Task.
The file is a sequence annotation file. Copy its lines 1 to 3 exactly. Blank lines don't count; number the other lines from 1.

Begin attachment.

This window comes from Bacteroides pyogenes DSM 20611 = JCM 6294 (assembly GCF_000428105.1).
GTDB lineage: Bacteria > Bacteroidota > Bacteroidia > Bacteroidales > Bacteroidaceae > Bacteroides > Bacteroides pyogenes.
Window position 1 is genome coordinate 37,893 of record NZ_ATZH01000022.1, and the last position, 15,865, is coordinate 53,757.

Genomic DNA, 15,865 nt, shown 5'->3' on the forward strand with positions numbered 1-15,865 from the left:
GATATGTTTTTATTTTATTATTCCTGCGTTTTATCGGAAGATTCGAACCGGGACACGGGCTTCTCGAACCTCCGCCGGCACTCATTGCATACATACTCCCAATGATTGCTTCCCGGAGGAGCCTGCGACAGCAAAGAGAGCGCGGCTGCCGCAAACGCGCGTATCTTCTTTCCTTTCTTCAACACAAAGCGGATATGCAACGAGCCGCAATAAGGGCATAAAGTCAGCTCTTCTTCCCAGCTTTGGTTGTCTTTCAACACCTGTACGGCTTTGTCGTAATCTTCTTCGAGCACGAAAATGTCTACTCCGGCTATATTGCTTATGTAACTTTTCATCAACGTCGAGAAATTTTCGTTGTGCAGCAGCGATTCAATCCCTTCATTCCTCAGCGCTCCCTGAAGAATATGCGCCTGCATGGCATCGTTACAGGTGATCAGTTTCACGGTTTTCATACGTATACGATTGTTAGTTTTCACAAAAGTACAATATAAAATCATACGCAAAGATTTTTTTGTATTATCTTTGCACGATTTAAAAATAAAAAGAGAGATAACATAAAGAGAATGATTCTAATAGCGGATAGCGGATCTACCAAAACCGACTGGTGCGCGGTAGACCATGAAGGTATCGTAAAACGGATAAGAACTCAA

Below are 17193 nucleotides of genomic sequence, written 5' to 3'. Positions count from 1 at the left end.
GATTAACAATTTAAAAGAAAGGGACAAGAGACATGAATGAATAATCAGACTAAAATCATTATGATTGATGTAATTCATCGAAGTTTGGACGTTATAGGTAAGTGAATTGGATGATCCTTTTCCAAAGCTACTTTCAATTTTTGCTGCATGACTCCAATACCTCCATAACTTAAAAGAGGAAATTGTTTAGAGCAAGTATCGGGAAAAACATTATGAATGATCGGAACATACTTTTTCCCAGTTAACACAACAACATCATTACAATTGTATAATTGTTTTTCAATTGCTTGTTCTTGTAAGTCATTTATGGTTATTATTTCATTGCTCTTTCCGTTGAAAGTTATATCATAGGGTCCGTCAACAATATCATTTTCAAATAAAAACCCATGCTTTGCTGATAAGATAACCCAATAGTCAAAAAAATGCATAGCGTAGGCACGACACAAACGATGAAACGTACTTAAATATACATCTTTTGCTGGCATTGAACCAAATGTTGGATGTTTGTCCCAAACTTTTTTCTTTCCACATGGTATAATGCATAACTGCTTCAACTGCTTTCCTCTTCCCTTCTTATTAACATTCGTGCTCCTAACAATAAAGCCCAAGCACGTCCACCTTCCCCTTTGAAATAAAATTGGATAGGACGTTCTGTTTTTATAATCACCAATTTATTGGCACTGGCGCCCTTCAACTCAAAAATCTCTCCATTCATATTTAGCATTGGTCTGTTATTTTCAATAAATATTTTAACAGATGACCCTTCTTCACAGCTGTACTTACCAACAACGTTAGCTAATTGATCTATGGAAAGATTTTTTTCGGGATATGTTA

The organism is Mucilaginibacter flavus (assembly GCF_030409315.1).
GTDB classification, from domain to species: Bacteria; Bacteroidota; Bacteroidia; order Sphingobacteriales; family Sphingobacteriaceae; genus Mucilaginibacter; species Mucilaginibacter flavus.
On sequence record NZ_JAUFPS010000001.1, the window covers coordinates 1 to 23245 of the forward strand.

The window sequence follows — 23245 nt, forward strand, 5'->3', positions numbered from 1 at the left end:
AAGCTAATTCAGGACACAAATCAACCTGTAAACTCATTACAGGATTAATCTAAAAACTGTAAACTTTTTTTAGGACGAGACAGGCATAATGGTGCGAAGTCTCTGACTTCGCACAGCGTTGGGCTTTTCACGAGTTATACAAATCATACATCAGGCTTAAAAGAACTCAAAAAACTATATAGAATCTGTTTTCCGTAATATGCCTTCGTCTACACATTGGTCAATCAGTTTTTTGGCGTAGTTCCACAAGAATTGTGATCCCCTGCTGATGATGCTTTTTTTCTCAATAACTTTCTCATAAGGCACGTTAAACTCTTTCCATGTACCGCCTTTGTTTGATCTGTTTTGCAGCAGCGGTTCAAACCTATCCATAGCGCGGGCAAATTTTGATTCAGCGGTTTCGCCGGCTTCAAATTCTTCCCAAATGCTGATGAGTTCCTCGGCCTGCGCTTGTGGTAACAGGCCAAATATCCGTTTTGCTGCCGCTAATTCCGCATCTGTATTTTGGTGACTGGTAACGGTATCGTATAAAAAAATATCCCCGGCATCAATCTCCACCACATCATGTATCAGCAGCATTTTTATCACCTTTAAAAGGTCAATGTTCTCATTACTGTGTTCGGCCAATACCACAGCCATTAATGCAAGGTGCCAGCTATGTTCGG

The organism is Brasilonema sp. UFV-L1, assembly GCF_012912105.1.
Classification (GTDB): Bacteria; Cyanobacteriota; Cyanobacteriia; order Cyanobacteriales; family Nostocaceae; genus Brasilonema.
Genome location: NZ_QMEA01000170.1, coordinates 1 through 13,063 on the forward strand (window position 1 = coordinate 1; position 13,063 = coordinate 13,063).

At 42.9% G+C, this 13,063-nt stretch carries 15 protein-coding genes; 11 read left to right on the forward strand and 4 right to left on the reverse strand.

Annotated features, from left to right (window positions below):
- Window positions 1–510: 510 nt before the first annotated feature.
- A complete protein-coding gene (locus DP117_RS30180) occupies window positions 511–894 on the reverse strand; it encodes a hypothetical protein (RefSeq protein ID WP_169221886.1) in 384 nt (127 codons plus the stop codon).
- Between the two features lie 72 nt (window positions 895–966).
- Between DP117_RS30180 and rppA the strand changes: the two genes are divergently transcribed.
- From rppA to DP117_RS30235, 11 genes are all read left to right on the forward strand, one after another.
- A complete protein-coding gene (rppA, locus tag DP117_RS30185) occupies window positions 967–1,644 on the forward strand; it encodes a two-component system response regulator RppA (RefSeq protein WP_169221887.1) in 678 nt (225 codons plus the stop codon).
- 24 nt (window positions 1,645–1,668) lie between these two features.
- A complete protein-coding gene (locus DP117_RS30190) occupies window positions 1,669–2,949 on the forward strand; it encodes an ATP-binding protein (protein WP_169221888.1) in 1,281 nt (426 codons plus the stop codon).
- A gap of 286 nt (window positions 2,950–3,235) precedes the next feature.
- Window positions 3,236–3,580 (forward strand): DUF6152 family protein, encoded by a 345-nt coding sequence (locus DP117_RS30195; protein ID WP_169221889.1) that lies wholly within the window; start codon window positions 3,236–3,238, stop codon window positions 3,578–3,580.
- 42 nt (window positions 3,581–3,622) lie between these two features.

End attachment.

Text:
This window comes from Bacteroides pyogenes DSM 20611 = JCM 6294 (assembly GCF_000428105.1).
GTDB lineage: Bacteria > Bacteroidota > Bacteroidia > Bacteroidales > Bacteroidaceae > Bacteroides > Bacteroides pyogenes.
Window position 1 is genome coordinate 37,893 of record NZ_ATZH01000022.1, and the last position, 15,865, is coordinate 53,757.